Safety note: see your doctor about any spot on your skin that has changed in appearance or is dark, growing, has an irregular boarder, itchy, painful, red, bleeding, or unusual in colour.
Skin with Loss of elasticity
Elasticity is the skin’s ability to stretch and snap back to its original shape. As we get older this reduces causing skin to look saggy and wrinkled. It can be improved though.
Key supplements and food
Collagen supplements help restore elasticity. Nutrients that support collagen production include: Proline (in egg whites, meat, cheese, soy, and cabbage); Anthocyanidins: (in blackberries, blueberries, cherries, and raspberries); Vitamin C: (in oranges, strawberries, peppers, and broccoli); Copper (in shellfish, nuts, red meat, and some drinking water); Vitamin A (see above); and Squalane, a lipid in olives.
Cocoa flavanols in dark chocolate improve skin elasticity.
Vitamin D – essential for skin cell growth, repair, and metabolism.
Skin tightening herbs
Coriander leaf (start adding to your dishes) and Gotu Kola (Centella asiatica) boost collagen production for skin firmness.
Astringent herbs used topically to tighten the skin include Witch hazel (Hamamelis virginiana), Horsetail (Equisetum arvense), Plantain (Plantago major) and Shepherd’s purse (Capsella bursa-pastoris).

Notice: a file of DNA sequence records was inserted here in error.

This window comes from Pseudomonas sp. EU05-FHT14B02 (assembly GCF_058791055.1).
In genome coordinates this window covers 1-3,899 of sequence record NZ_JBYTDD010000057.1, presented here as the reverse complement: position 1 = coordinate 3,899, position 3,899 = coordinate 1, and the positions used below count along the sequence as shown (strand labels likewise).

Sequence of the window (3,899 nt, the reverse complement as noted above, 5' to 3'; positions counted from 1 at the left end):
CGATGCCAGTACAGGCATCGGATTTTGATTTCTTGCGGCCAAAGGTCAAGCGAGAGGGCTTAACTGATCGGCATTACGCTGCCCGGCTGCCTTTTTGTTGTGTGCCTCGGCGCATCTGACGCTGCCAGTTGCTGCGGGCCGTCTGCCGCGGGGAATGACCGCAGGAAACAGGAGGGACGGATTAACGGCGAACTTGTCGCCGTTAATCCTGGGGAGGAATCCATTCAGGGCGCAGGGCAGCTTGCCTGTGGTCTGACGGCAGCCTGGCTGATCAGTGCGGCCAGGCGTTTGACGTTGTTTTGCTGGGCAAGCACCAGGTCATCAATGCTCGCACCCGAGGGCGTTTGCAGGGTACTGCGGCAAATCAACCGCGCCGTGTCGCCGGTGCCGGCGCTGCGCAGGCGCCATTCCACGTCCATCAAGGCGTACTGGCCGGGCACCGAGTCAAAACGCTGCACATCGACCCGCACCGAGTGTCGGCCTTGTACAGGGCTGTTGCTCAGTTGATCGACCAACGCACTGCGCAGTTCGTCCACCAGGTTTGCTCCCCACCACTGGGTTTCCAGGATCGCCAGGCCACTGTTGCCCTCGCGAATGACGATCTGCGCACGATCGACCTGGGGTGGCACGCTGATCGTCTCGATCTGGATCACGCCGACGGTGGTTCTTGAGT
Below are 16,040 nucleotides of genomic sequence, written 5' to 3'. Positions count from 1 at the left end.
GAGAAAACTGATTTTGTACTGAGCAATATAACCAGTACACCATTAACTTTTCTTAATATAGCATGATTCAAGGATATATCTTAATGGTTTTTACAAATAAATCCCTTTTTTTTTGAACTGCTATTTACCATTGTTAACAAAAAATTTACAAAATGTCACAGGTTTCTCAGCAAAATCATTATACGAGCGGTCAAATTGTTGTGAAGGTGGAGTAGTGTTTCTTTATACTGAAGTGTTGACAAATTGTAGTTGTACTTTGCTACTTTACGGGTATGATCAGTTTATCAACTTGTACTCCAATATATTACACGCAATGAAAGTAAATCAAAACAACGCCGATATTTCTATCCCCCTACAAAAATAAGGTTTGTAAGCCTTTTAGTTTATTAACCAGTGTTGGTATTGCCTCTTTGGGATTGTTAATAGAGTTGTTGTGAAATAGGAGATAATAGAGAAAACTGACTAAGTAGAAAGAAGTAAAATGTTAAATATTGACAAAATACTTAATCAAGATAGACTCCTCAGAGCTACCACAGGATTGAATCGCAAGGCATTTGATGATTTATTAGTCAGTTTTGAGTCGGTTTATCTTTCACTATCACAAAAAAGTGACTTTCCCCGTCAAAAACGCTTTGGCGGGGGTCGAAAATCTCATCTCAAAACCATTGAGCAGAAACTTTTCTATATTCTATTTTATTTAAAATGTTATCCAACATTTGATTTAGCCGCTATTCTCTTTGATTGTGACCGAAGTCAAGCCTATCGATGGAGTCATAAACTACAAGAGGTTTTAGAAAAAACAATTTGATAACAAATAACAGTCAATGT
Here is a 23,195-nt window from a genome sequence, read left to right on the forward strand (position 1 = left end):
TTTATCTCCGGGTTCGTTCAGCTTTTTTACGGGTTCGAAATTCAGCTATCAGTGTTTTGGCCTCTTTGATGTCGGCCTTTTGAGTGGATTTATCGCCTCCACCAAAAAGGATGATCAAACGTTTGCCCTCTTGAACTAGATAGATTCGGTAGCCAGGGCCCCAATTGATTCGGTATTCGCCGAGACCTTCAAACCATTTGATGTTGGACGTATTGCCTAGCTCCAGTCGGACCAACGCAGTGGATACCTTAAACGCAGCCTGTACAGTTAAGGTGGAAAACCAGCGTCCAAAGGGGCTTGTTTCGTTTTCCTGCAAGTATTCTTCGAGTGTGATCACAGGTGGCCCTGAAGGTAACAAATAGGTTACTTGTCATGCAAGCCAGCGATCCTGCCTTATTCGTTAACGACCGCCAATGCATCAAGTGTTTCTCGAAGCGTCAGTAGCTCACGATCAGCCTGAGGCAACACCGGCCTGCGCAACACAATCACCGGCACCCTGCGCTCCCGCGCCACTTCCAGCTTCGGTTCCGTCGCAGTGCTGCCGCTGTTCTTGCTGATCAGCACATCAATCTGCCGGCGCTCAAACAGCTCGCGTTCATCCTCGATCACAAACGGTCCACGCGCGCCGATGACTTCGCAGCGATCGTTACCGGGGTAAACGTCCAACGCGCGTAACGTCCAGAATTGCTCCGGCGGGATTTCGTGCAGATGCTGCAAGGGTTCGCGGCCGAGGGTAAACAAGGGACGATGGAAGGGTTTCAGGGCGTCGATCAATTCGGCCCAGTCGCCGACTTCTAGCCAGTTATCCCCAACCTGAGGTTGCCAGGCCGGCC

Always seek qualified practitioners and always check with your doctor before undertaking new activities and taking new supplements as they might be counter to any other health issues or medication you take.
Words by Julia Richards. Images with thanks Pexels.
Julia Richards is a qualified Medical Herbalist and Director of Enhance One Limited, a consultancy passionate about helping individuals, groups, families, communities and organisations be the best they can be physically, mentally and emotionally. To achieve this, Julia uses a holistic approach to help you enhance yourself by drawing on her experience and studies in personal development, life coaching, aromatherapy, nutrition, herbal medicine and other wellbeing techniques. Julia helps you design a wellbeing plan that is unique to you and works in a complementary way with your doctor or any other therapist you are seeing to help you make improvements in your health. Julia offers individual consultations and group workshops.